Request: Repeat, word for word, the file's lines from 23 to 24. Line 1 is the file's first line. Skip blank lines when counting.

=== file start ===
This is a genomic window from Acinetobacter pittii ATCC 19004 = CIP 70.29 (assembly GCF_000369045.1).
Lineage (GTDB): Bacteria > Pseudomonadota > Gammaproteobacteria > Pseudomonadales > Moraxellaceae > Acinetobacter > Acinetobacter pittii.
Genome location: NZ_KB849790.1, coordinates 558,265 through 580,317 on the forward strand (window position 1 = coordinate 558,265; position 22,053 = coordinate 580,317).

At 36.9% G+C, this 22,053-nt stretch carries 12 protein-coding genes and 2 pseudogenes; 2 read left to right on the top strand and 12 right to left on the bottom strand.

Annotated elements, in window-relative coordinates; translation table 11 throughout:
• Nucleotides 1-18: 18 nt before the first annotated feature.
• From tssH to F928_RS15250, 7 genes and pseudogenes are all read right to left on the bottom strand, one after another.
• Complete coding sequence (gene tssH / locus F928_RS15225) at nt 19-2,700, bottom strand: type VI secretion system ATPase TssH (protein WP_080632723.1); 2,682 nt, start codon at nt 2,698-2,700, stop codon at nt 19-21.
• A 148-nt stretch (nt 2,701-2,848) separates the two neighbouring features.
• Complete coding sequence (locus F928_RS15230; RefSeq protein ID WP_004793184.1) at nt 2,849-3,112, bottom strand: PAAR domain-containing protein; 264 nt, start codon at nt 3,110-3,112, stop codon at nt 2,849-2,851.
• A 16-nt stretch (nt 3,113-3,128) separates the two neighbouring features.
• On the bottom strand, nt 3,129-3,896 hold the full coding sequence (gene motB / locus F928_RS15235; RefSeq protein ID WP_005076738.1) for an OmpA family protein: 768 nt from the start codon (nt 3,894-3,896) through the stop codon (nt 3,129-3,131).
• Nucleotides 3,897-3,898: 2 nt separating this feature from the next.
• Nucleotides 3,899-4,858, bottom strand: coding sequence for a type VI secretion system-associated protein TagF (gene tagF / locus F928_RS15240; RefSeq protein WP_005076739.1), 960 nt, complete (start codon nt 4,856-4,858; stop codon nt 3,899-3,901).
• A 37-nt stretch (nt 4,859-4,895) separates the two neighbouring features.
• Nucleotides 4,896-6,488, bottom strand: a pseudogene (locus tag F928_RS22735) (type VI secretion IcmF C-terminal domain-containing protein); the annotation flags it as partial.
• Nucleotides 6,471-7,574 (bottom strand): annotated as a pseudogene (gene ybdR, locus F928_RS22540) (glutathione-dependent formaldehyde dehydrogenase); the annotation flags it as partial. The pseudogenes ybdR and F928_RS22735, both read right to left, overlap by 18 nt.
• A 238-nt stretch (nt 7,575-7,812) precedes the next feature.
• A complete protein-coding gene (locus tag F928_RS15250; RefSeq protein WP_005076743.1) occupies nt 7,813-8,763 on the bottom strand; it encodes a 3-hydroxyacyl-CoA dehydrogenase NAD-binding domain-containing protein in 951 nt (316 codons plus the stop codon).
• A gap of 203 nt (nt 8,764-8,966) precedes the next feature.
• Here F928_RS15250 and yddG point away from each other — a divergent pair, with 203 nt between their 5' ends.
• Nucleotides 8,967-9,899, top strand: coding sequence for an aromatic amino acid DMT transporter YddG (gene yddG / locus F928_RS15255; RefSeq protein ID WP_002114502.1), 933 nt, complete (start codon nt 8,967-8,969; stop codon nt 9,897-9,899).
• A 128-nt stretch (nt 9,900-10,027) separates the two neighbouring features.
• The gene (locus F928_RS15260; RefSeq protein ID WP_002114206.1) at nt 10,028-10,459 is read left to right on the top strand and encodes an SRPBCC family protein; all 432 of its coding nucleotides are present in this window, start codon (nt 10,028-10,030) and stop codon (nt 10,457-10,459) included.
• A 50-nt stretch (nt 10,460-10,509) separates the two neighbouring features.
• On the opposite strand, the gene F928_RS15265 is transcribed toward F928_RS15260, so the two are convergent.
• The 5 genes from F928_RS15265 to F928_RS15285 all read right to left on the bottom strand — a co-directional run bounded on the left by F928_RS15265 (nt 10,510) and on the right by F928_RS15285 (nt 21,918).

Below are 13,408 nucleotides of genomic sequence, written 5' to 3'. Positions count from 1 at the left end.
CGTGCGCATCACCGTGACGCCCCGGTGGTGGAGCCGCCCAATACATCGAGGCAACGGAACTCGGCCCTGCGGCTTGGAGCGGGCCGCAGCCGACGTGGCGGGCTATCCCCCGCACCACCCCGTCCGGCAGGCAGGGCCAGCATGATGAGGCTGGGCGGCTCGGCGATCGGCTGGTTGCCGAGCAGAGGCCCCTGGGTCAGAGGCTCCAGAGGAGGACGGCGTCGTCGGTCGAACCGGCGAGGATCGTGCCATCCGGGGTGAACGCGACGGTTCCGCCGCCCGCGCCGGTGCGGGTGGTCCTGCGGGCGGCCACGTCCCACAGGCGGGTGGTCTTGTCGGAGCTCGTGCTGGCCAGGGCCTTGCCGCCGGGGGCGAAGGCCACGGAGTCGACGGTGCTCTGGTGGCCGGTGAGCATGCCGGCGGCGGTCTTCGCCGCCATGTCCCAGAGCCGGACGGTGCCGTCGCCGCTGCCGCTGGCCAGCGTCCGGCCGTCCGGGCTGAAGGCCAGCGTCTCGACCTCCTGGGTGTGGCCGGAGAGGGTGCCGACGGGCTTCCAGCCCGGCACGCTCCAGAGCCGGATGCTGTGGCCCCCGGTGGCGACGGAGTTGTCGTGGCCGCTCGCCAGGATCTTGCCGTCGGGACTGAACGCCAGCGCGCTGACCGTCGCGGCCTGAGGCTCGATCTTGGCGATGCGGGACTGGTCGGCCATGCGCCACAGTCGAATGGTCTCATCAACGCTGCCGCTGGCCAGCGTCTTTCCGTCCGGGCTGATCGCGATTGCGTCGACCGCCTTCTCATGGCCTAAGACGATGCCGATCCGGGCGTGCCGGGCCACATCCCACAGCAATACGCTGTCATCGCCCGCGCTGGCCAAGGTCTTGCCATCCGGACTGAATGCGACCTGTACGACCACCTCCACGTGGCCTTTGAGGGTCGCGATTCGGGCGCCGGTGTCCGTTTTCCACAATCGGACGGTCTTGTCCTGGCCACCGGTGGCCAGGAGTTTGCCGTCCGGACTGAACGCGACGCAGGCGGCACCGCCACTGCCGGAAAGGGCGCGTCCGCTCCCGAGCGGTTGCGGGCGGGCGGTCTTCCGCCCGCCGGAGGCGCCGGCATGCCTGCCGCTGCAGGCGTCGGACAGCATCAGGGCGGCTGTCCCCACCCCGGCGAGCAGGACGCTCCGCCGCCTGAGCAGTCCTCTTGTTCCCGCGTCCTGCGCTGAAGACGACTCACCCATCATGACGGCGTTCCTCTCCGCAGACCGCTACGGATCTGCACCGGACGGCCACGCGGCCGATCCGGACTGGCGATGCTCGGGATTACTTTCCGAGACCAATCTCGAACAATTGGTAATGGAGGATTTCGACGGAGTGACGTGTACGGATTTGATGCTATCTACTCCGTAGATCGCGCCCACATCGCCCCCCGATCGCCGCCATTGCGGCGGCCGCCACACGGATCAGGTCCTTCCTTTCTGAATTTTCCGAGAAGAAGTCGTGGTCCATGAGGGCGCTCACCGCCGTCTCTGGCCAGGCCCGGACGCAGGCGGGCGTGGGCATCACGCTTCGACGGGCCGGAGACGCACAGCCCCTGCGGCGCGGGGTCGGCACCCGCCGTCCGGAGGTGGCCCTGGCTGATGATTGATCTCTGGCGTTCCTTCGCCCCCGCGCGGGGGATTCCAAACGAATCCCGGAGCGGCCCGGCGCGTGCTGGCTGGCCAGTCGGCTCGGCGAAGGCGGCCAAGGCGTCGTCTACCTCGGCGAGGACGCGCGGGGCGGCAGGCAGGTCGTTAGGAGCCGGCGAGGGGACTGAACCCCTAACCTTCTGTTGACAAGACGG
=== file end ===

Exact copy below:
• A 128-nt stretch (nt 9,900-10,027) separates the two neighbouring features.
• The gene (locus F928_RS15260; RefSeq protein ID WP_002114206.1) at nt 10,028-10,459 is read left to right on the top strand and encodes an SRPBCC family protein; all 432 of its coding nucleotides are present in this window, start codon (nt 10,028-10,030) and stop codon (nt 10,457-10,459) included.